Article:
It has already been 10 days, and French President Emmanuel Macron still has not made the call.
During his Dec. 4 visit to Jeddah, the French president had said he would “call President Aoun tomorrow” to brief him about talks he held with Saudi Crown Prince Mohammad bin Salman regarding Lebanon.
This was enough to trigger a mini-controversy on the domestic scene. Aoun’s critics perceived this lack of communication as a sign pointing at French willingness to set him aside. Such a sign is particularly embarrassing for Baabda, since Prime Minister Najib Mikati received, for his part, a lovely gift from the Elysee president: Macron managed to persuade the intransigent Saudi leader to communicate directly with the prime minister.
“Baabda has not been contacted yet, possibly because President Macron is busy. It is up to him to set up a time based on his availability,” Rafic Chelala, media advisor to Aoun, said. “Had there been any actual problem, the president would not have welcomed France’s efforts to find a way out of the diplomatic row between the Arab states and Lebanon,” he added.
The presidential palace recalled that French Ambassador to Lebanon Anne Grillo visited Baabda on Dec. 7 to converse about a range of topics, including the necessary restoration of diplomatic ties with Saudi Arabia. Based on this perspective, the phone call issue seems to be minor.
However, it confirms that Paris does not treat Mikati and Aoun equally. Mikati can pride himself on having France’s support since the day he was designated prime minister. Ostensibly, Paris believes that his cabinet is capable of setting Lebanon on the path toward the reforms that have been demanded by the international community, and that is why it is working closely with him.
Aoun, whose term expires in less than a year, is a political case that is harder for France to manage, particularly since they share a lengthy and tumultuous history, as the Lebanese general spent 15 years in exile in the Hexagon.
The forensic audit
Mikati is obviously the main person to speak to about everything related to the enactment of reforms. French diplomat Pierre Duquesne, who is in charge of coordinating international support for Lebanon, abstained from meeting with the president yesterday, as he has done in previous visits. He did, however, head to the Grand Serail for an encounter with the prime minister.
“Mr. Duquesne is in charge of a humanitarian and technical dossier, not a political one. He does not have any reason to visit the president,” said Randa Takieddine, a France-based journalist who closely follows French policy on the Lebanese file.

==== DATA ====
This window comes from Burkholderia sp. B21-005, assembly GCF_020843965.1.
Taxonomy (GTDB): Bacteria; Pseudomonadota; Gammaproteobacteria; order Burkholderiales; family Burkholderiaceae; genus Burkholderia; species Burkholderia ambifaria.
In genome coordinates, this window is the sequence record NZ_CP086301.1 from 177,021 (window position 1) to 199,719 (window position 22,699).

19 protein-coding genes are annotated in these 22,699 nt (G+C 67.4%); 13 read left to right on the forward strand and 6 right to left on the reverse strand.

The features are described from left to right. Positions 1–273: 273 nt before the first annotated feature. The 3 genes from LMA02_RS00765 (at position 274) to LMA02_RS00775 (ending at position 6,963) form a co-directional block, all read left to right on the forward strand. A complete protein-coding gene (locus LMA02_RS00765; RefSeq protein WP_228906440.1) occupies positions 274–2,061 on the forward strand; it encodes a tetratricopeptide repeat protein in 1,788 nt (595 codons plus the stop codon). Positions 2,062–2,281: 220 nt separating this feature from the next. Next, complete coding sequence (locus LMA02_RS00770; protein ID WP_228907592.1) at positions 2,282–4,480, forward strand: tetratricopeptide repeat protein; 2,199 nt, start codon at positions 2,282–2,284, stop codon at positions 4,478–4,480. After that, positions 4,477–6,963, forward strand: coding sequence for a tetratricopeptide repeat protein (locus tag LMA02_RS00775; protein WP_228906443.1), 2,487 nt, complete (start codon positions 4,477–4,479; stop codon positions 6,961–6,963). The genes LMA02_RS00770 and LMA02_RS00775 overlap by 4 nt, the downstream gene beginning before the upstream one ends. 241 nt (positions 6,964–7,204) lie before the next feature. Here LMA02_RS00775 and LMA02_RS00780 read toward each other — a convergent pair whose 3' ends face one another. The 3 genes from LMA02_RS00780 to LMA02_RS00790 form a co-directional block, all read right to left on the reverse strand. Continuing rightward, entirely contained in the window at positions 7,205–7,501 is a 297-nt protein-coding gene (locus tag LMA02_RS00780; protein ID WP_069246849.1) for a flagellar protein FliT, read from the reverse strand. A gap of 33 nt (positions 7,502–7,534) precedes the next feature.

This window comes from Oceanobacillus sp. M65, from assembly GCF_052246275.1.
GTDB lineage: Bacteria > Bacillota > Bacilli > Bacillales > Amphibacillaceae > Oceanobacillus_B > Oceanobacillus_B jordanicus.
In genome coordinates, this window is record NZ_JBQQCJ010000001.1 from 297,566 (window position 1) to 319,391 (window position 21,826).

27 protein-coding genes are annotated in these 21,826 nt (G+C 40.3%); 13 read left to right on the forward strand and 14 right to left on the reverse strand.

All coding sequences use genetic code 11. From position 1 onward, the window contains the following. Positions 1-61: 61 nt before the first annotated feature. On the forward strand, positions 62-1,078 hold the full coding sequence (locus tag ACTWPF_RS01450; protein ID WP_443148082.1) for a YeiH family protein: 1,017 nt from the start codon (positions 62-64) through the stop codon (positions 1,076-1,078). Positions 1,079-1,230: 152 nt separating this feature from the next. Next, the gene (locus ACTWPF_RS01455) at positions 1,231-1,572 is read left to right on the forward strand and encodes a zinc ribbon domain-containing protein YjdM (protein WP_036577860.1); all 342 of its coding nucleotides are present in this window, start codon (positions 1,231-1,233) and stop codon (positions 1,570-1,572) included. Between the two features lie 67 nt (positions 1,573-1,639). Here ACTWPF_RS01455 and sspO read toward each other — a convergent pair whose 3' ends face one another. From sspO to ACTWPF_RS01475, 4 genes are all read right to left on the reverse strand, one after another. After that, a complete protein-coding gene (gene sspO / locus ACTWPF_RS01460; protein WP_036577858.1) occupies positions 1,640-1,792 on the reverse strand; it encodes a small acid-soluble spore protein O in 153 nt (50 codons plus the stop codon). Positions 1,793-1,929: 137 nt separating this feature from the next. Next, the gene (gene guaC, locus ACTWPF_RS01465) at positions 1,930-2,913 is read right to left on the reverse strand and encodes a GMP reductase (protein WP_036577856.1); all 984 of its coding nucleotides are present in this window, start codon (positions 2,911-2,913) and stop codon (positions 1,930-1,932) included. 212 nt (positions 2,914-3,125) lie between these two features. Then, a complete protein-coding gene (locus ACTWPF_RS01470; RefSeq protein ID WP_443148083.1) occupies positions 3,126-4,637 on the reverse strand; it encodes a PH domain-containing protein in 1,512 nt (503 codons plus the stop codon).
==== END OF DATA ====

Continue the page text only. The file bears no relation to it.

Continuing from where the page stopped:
Theoretically, this is entirely logical. Yet, in the Lebanese context, sidelining the president on such an important matter can be seen as problematic. This is true particularly since the head of state has reiterated his willingness to assume a role in this dossier.
A number of local media outlets reported that Aoun feels sidelined by Mikati, mainly at the economic level, such as in negotiations with the International Monetary Fund. In early October, a few weeks after the formation of the Mikati cabinet, Aoun insisted on including two of his advisers (Charbel Cordahi and Rafic Haddad) in the ministerial delegation tasked with negotiating with the IMF. He even sent a missive to the Council of Ministers’ general secretariat to object to the fact that his two advisers were not involved in the negotiations.
In the same vein, Aoun more recently asked Deputy Prime Minister Saade Chami, who leads the Lebanese delegation, to provide him with the minutes of the IMF meetings. Mr. Chami replied in a TV interview, saying that “no one is preparing the minutes. This is time consuming.”
"President Aoun is not being sidelined. Dialogue channels are open with the Serail. But it is good to recall that under Constitution Article 52, the president of the Republic shall negotiate international treaties. The president would like to include the minutes of the IMF discussions in the presidential archives,” Chelala said.
The Banque du Liban forensic audit is another divisive question. The president hopes to see some key reforms implemented before leaving the presidential palace, such as this audit, to which he “is still committed without being open to any compromise,” his media advisor said.
The problem is that when it comes to this issue, the president is pitted against all the other political actors who seek to minimize it, since such an audit risks creating legal trouble for some of them. However, Paris needs to move forward on this topic and, to do so, this simple audit needs to be carried out, so Lebanon’s financial reality can be established and negotiations with the IMF can begin in earnest. By this logic, would the request made by the head of state, which is driven by political considerations, obstruct the process? L’Orient-Le Jour tried yesterday to get an answer from the French Embassy, but to no avail.
This article was originally published in French in L'Orient-Le Jour. Translation by Joelle El Khoury.